A few years ago, this column mentioned that the League of American Bicyclists, or LAB, ranked Maine as the nation’s fourth most bike-friendly state, based on legislation, education, policies, programs, infrastructure, evaluation and planning, but since then, LAB has moved us to third place.

LAB’s endorsement offers proof that the Pine Tree State reigns as one of America’s top places to bicycle — and it’s getting even better. Such a grade will surely spur tourism and foster resident interest in the sport.

Because of increased participation these days, bicyclists have long since surpassed five individual Maine hunting sports in popularity — waterfowl, bear, rabbit, squirrel or bowhunting for deer.

Deer hunters with firearms and grouse enthusiasts may still draw more participants, but the key word is “may.” The last time I looked, Maine had no reliable figure on bicyclist numbers.

The Department of Inland Fisheries and Wildlife reports that it sells more than 200,000-plus deer-hunting licenses per year, but IFW officials count each of the different type of deer-hunting licenses sold. In truth, this state has upwards to 170,000 individual deer hunters, but when one person buys a bow-hunting, regular firearm, muzzle-loading and expanded archery license, IFW considers it as four different people instead of as one.

In Maine, I doubt bicyclists exceed deer hunters, but bikers are giving whitetail stalkers a run for their money in attracting participants.

Also, the ranks of bikers is growing while deer hunters decrease.

In my experience, people with an interest in getting into bicycling do not need much of a push. A little advice from the right source gets them into a bicycle shop in a hurry to purchase a machine.

Folks have asked me about getting into bicycling so often that my answer sounds like a recording, beginning with the following advice:

Novices should go to a reputable bicycle shop and have an experienced sales clerk fit the bike to them and furnish instructions on how to ride safely and properly.

On the first day of bicycling, stretch and warm up before hopping on the bicycle and taking off for the first day of a wonderful, new, life-recreation experience. Follow this regimen everyday before a trip to avoid muscle or joint injuries.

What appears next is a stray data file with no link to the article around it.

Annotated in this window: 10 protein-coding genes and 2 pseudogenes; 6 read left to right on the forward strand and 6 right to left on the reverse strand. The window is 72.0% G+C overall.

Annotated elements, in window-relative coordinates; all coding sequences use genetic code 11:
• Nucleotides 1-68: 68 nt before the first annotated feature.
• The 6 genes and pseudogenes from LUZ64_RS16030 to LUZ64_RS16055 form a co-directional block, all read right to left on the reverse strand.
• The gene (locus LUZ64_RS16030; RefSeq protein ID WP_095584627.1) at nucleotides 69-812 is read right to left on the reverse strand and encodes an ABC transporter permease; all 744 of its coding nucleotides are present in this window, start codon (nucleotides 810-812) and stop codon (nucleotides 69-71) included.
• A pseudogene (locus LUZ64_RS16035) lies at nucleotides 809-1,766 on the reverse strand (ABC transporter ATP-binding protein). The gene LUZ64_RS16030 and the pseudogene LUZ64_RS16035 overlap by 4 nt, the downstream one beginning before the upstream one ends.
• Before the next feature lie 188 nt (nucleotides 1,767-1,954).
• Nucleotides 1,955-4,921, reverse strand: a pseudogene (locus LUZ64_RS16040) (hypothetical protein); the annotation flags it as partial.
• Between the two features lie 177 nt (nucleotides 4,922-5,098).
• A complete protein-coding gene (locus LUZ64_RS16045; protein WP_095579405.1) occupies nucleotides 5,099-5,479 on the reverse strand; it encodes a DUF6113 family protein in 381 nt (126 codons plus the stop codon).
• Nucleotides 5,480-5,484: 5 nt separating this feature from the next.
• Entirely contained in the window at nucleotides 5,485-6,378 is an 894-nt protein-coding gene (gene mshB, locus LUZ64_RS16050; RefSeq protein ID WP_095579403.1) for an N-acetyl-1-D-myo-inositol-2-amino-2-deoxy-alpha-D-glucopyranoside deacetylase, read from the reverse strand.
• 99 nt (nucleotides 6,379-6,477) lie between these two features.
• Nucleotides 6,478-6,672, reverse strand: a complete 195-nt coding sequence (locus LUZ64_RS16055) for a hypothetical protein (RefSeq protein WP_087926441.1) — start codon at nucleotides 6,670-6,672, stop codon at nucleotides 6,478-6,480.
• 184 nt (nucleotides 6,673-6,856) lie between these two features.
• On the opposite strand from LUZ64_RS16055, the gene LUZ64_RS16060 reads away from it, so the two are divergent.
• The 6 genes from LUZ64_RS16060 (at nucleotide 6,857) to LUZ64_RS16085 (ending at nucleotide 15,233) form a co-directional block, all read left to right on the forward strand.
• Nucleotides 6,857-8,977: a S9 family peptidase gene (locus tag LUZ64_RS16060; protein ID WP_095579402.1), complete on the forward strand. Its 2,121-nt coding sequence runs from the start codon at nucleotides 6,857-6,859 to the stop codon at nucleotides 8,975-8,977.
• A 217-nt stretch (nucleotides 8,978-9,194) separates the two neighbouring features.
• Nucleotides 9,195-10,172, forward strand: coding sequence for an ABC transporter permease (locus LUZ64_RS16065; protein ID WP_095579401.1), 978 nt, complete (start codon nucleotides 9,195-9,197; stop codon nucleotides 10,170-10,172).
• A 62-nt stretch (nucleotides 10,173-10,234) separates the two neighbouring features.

Start off from the front driveway, head in the flattest direction and pedal 10 minutes before turning around and coming back — a 20-minute workout five times during the first week.

If new bicyclists live in hilly terrain, buy a bicycle rack and drive to a flat stretch of road to start the 20-minute initiation. That way, folks can build up slowly to climbing hills.

The second week, repeat the regimen but go 12 minutes one way and then the next week pedal 15 minutes. Work up to 30 minutes from the driveway — or a one-hour trip in all. (And remember, novice bicyclists easily go 12 miles an hour and an experienced one — particularly in flat terrain — 16 to 20.)

Limit the rides to 60 minutes for a while before reaching out for the eventual goal of pedaling 100 miles in a day. Yup, the coveted century ride.

My instructions for the first weeks may strike folks as too cautious, but for novices, a 20-minute ride will elevate the heart rate and tire muscles. Folks will feel it the following morning — my promise to you.

Also, even teenagers need a somewhat slow introduction to avoid injuries from overexertion.

For example, in my teens, I played interscholastic football, basketball and baseball. Naturally, teenagers are strapping, healthy individuals full of energy, but our coaches brought us along slowly enough so we would not hurt ourselves.

My coaches might have hollered like banshees at times so we would work harder, but they made sure we all survived.

Older bicyclists must be particularly careful. I recently suffered an injury that shouldn’t have occurred because I knew better. I really did.

One cold morning in early June, I stretched and warmed up before leaving the yard — my normal procedure — and traveled about 14 miles before throwing my chain at the bottom of a very steep hill.

After putting latex gloves on my hands, it normally takes but seconds to get the chain back in place, but this particular morning, for reasons too boring to explain, the chore required upwards of 15 minutes in a crisp wind that cooled me plenty.

I should have warmed up by pedaling away from the hill for 200 to 300 yards before turning around and coming back for the climb, but I went straight up the hill, resulting in a severely strained piriformis muscle, one of the body’s most difficult muscles to heal, according to my physical therapist.

I cannot leave this topic without mentioning a huge appeal of rural bicycling.

Unlike walking or even jogging, average bicyclists cover 12 to 20 miles in an hour, but they’re doing it slowly enough to see lots of flora, fauna and geology. That’s a tough appeal to beat.

 

Ken Allen of Belgrade Lakes is a writer, editor and photographer. He can be contacted at:

[email protected]